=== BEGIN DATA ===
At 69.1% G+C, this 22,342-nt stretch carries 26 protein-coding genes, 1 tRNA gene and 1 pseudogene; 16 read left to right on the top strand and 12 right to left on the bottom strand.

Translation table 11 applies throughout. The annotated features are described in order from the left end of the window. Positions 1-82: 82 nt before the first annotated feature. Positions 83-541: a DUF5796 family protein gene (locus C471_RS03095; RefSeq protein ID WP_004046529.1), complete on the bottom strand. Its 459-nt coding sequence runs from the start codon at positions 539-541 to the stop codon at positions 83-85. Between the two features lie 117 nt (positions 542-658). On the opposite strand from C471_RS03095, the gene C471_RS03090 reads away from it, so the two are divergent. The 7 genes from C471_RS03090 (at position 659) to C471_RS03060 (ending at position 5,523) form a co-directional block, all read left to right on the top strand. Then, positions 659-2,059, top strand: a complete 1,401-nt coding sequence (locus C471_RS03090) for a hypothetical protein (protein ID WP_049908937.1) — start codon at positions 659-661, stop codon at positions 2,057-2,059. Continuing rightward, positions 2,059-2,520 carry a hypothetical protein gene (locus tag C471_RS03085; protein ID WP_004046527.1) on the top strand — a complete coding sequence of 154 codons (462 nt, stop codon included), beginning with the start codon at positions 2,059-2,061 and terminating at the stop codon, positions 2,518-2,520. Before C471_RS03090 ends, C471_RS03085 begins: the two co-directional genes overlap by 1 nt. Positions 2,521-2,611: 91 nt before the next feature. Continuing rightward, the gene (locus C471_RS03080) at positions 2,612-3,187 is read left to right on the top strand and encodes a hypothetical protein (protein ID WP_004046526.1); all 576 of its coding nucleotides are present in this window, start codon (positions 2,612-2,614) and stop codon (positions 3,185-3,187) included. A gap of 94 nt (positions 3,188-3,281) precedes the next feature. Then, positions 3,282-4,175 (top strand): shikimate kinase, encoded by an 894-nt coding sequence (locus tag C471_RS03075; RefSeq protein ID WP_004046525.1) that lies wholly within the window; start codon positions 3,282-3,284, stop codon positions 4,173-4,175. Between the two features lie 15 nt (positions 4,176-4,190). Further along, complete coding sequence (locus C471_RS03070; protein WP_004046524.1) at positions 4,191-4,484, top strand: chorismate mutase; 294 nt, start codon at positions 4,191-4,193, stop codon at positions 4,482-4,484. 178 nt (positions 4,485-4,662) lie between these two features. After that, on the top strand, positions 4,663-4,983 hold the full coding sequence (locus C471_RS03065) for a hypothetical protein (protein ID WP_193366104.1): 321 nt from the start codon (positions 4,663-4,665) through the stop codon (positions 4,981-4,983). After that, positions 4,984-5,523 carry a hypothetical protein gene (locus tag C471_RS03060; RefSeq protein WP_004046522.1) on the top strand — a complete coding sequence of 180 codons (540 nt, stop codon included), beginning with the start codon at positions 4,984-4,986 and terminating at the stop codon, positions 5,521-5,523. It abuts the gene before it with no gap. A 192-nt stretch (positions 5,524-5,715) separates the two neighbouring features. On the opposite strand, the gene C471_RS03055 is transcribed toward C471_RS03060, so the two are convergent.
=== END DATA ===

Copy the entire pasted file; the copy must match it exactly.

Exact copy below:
At 69.1% G+C, this 22,342-nt stretch carries 26 protein-coding genes, 1 tRNA gene and 1 pseudogene; 16 read left to right on the top strand and 12 right to left on the bottom strand.

Translation table 11 applies throughout. The annotated features are described in order from the left end of the window. Positions 1-82: 82 nt before the first annotated feature. Positions 83-541: a DUF5796 family protein gene (locus C471_RS03095; RefSeq protein ID WP_004046529.1), complete on the bottom strand. Its 459-nt coding sequence runs from the start codon at positions 539-541 to the stop codon at positions 83-85. Between the two features lie 117 nt (positions 542-658). On the opposite strand from C471_RS03095, the gene C471_RS03090 reads away from it, so the two are divergent. The 7 genes from C471_RS03090 (at position 659) to C471_RS03060 (ending at position 5,523) form a co-directional block, all read left to right on the top strand. Then, positions 659-2,059, top strand: a complete 1,401-nt coding sequence (locus C471_RS03090) for a hypothetical protein (protein ID WP_049908937.1) — start codon at positions 659-661, stop codon at positions 2,057-2,059. Continuing rightward, positions 2,059-2,520 carry a hypothetical protein gene (locus tag C471_RS03085; protein ID WP_004046527.1) on the top strand — a complete coding sequence of 154 codons (462 nt, stop codon included), beginning with the start codon at positions 2,059-2,061 and terminating at the stop codon, positions 2,518-2,520. Before C471_RS03090 ends, C471_RS03085 begins: the two co-directional genes overlap by 1 nt. Positions 2,521-2,611: 91 nt before the next feature. Continuing rightward, the gene (locus C471_RS03080) at positions 2,612-3,187 is read left to right on the top strand and encodes a hypothetical protein (protein ID WP_004046526.1); all 576 of its coding nucleotides are present in this window, start codon (positions 2,612-2,614) and stop codon (positions 3,185-3,187) included. A gap of 94 nt (positions 3,188-3,281) precedes the next feature. Then, positions 3,282-4,175 (top strand): shikimate kinase, encoded by an 894-nt coding sequence (locus tag C471_RS03075; RefSeq protein ID WP_004046525.1) that lies wholly within the window; start codon positions 3,282-3,284, stop codon positions 4,173-4,175. Between the two features lie 15 nt (positions 4,176-4,190). Further along, complete coding sequence (locus C471_RS03070; protein WP_004046524.1) at positions 4,191-4,484, top strand: chorismate mutase; 294 nt, start codon at positions 4,191-4,193, stop codon at positions 4,482-4,484. 178 nt (positions 4,485-4,662) lie between these two features. After that, on the top strand, positions 4,663-4,983 hold the full coding sequence (locus C471_RS03065) for a hypothetical protein (protein ID WP_193366104.1): 321 nt from the start codon (positions 4,663-4,665) through the stop codon (positions 4,981-4,983). After that, positions 4,984-5,523 carry a hypothetical protein gene (locus tag C471_RS03060; RefSeq protein WP_004046522.1) on the top strand — a complete coding sequence of 180 codons (540 nt, stop codon included), beginning with the start codon at positions 4,984-4,986 and terminating at the stop codon, positions 5,521-5,523. It abuts the gene before it with no gap. A 192-nt stretch (positions 5,524-5,715) separates the two neighbouring features. On the opposite strand, the gene C471_RS03055 is transcribed toward C471_RS03060, so the two are convergent.